A comprehensive British Social Attitudes survey published in March revealed that overall satisfaction with the health service has fallen to 29%. Across all parties, ages and income groups, more than half of the respondents were dissatisfied with its performance. That’s hardly surprising. Waiting lists for treatment have topped the seven-million mark since the pandemic. NHS doctors are threatening to continue their current round of strikes, already into their eighth month, until 2025. The nurses’ union has only just settled its dispute. The ambulance drivers are back to work, although another “winter crisis” will surely see them waiting with patients outside hospitals until a bed becomes free on the wards.
Meanwhile, self-pay admissions to private healthcare are soaring. Private hospitals admitted more than 820,000 patients for treatment last year. Why wait up to a year for cataract surgery or a hip replacement when you can pay your way and get it done sooner? The lowest-earning fifth of the population, according to the Office of National Statistics, now spends as much on private health as the richest in relative terms.
Some of my own gloom stems from having seen the NHS at its worst. During the pandemic, my brother rang a general practitioner to ask him to call on our unwell 95-year-old mother. The doctor failed to show. After she collapsed, she was taken to the local hospital in an affluent London neighborhood and belatedly diagnosed with pneumonia. Despite being of sound mind, my mother was placed in an Alzheimer’s ward because of bed shortages. Her last hours of life were disturbed by patients who cried out at their unfamiliar surroundings.
Of course, the pandemic overloaded many healthcare systems. But my mother’s treatment illustrates some of the NHS’s greatest deficiencies. The British health system has one of the lowest ratios of beds to population in the developed world. It also spends too little on the primary care required to keep patients out of the hospital through early diagnosis and preventive treatments. Staff shortages are alarming.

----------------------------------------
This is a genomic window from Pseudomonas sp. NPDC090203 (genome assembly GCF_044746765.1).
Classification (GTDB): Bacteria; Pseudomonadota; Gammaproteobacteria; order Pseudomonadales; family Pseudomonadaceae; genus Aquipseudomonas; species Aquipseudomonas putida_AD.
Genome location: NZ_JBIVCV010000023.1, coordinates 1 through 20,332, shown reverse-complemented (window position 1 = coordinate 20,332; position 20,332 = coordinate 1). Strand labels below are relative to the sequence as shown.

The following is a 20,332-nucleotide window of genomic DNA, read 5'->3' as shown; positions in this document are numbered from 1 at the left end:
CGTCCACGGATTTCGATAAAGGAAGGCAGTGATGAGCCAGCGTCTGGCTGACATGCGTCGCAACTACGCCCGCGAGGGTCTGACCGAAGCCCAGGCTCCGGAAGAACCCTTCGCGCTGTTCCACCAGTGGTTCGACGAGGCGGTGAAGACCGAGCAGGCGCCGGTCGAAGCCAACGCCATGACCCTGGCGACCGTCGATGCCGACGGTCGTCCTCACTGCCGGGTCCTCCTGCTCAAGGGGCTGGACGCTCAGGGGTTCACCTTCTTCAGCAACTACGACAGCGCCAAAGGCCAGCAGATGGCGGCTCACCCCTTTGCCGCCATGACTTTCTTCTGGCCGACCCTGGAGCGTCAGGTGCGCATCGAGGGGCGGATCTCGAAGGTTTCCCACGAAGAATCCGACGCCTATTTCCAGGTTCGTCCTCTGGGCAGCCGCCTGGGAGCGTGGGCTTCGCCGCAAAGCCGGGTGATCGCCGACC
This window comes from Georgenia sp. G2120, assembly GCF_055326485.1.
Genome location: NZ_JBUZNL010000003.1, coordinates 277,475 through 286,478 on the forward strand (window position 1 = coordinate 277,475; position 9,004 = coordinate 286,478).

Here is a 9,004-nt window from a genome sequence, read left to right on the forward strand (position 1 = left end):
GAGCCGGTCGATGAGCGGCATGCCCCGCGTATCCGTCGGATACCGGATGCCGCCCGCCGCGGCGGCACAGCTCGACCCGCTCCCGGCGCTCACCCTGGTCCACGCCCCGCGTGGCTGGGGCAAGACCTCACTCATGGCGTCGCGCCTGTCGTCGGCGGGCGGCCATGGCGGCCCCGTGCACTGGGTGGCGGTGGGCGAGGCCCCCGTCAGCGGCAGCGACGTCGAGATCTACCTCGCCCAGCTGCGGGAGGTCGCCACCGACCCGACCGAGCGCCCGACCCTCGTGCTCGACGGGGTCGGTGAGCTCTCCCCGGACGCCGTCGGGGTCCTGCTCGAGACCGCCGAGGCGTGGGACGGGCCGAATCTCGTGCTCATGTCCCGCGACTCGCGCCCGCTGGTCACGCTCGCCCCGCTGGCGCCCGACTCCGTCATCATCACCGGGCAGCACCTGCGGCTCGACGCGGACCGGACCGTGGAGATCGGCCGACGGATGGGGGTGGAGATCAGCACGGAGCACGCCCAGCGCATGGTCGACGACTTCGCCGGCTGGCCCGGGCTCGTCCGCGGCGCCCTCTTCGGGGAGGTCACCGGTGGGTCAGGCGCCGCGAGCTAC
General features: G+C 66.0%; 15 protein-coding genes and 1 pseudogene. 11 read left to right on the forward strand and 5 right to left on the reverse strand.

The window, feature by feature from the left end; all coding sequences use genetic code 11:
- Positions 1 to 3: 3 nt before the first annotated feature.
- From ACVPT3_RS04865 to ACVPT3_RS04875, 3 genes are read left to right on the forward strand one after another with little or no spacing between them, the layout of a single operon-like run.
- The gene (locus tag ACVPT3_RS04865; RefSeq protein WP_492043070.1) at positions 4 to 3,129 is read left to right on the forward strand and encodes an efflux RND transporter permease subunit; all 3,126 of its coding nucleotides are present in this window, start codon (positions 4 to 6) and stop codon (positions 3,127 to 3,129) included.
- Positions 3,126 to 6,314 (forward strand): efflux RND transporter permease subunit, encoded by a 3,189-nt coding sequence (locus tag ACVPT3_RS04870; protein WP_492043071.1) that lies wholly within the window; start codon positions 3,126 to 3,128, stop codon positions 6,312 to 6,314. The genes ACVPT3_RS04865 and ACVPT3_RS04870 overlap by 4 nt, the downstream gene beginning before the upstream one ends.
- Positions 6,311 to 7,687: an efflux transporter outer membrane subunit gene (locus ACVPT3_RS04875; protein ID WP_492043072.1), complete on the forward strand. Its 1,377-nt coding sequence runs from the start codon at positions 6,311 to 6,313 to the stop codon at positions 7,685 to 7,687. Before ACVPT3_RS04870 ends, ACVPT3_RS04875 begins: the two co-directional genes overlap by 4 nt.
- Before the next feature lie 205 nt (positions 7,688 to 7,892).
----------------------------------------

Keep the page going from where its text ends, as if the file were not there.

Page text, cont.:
Yet the NHS principle of health treatment that is “universal and free at the point of care,” funded by taxation, is still highly attractive to most voters. And perhaps the public isn’t wrong. The cost and disruption of switching to another funding regime seems hardly worth it — although top-ups for extra services might inject more capital into the system. Every other bureaucratic reform of the health service in the past has failed. Why should another rearrangement of the deck chairs help?
In fact, British politicians and health officials would do better to adopt best practices from elsewhere. Progressive commentators used to boast that the NHS is “the envy of the world.” Roughly translated, that means they prefer the British system to the notoriously expensive American one. Right-wing US critics in turn sneer at Britain’s “socialized medicine.” Neither side has much to smug about these days, as slowing or declining rates of life expectancy in both countries demonstrate.
As a satirist once observed, “there are two sorts of people in this world — those who divide the world into two sorts of people and those who don’t.” There are many other models for healthcare than the British or American systems — many neither wholly private, nor public, but containing elements of both. Yet in English-speaking countries, the debate has often been framed as a zero-sum game around two fallible healthcare regimes.